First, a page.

Featured Research

from universities, journals, and other organizations

Pine bark substance could be potent melanoma drug

Date:
May 20, 2014
Source:
Penn State
Summary:
A substance that comes from pine bark is a potential source for a new treatment of melanoma, according to researchers. Current melanoma drugs targeting single proteins can initially be effective, but resistance develops relatively quickly and the disease recurs. In those instances, resistance usually develops when the cancer cell's circuitry bypasses the protein that the drug acts on, or when the cell uses other pathways to avoid the point on which the drug acts.

A researcher at Penn State Hershey purifies leelamine.
Credit: Image courtesy of Penn State

A substance that comes from pine bark is a potential source for a new treatment of melanoma, according to Penn State College of Medicine researchers.

Current melanoma drugs targeting single proteins can initially be effective, but resistance develops relatively quickly and the disease recurs. In those instances, resistance usually develops when the cancer cell's circuitry bypasses the protein that the drug acts on, or when the cell uses other pathways to avoid the point on which the drug acts.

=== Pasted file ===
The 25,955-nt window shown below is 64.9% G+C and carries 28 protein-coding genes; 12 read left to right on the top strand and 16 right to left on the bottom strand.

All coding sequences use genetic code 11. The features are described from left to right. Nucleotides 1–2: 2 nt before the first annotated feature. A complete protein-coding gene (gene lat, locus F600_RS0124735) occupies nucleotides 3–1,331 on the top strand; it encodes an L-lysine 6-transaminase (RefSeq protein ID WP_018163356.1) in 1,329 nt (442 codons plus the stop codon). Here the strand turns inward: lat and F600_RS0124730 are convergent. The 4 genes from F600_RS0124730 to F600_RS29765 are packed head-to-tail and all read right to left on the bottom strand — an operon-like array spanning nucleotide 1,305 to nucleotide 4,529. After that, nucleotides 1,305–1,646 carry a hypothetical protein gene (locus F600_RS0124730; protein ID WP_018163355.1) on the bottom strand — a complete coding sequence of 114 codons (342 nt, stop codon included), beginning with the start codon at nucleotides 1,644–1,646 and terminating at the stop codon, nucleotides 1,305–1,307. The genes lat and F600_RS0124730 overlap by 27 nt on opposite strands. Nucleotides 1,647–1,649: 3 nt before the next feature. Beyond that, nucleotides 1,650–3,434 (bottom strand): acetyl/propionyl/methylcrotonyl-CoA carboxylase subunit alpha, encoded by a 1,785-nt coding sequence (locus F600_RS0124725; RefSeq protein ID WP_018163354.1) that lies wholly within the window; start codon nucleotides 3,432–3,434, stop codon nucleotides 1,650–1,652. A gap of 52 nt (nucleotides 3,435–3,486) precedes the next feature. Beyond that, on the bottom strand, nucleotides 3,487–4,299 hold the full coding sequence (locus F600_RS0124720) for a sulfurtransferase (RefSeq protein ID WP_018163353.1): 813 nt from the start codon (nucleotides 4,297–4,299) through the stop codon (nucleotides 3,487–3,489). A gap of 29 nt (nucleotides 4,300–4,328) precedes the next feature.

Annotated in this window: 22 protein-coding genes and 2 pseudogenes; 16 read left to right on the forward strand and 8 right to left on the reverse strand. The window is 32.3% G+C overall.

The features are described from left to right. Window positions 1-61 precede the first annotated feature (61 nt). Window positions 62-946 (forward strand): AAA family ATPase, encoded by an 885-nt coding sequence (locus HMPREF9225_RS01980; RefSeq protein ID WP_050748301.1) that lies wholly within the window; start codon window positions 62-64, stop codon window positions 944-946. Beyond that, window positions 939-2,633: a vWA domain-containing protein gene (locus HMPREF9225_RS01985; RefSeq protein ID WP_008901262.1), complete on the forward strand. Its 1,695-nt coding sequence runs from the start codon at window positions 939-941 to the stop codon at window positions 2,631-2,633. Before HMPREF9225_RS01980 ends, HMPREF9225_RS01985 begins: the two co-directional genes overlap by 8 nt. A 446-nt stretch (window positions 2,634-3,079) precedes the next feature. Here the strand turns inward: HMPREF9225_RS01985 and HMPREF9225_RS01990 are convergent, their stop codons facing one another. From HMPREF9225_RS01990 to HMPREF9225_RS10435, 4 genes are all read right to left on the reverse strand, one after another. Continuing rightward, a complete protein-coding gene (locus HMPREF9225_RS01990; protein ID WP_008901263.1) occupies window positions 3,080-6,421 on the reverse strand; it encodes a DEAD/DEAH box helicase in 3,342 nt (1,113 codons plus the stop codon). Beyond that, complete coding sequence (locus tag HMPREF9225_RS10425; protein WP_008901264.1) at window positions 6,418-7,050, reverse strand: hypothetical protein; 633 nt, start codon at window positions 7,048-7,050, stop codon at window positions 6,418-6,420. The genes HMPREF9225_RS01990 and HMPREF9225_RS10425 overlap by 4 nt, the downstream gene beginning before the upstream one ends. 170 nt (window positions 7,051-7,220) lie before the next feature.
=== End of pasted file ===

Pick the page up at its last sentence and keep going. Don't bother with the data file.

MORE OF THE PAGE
"To a cancer cell, resistance is like a traffic problem in its circuitry," said Gavin Robertson, professor of pharmacology, pathology, dermatology, and surgery and director of the Penn State Hershey Melanoma Center. "Cancer cells see treatment with a single drug as a road closure and use a detour or other roads to bypass the closure."

Penn State researchers may have solved this problem by identifying a drug that simultaneously creates many road closures.

The researchers screened 480 natural compounds and identified leelamine, derived from the bark of pine trees, as a drug that can cause this major traffic jam in the cancer cell's circuitry.

"Natural products can be a source of effective cancer drugs, and several are being used for treating a variety of cancers," said Robertson. "Over 60 percent of anti-cancer agents are derived from plants, animals, marine sources or microorganisms. However, leelamine is unique in the way that it acts."

Leelamine could be the first of a new unique class of drugs that will simultaneously target several protein pathways. Researchers found that this drug shuts down multiple protein pathways, such as PI3K, MAPK and STAT3, at the same time in melanoma cells. Thpse pathways are involved in the development of up to 70 percent of melanomas. Protein pathways like these help cancer cells multiply and spread, so shutting them down helps kill the cells.